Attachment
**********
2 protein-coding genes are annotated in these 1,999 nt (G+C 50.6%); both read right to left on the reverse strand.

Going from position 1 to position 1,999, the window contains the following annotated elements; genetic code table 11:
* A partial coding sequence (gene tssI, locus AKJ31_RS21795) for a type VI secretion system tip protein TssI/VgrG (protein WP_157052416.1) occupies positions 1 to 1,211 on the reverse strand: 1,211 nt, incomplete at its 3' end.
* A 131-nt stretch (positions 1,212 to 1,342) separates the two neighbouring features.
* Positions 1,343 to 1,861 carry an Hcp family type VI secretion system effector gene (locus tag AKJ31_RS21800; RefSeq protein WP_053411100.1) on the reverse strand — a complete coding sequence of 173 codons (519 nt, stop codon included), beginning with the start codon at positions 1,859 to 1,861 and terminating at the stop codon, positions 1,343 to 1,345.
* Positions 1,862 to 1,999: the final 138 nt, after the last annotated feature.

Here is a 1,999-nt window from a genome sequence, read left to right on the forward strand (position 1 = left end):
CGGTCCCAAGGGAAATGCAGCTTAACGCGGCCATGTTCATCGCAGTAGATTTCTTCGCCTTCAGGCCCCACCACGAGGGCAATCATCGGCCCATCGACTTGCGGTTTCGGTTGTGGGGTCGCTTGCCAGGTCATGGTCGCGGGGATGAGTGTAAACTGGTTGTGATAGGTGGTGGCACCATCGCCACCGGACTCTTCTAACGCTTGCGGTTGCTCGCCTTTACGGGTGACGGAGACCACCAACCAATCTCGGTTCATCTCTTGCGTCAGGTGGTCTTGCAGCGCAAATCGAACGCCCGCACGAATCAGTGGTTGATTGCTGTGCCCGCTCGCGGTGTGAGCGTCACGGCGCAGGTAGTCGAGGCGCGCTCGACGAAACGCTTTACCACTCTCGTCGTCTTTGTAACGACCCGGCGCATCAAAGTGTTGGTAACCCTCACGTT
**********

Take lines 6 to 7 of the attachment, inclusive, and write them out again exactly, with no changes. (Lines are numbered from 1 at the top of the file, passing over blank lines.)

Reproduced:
* Positions 1,862 to 1,999: the final 138 nt, after the last annotated feature.

Here is a 1,999-nt window from a genome sequence, read left to right on the forward strand (position 1 = left end):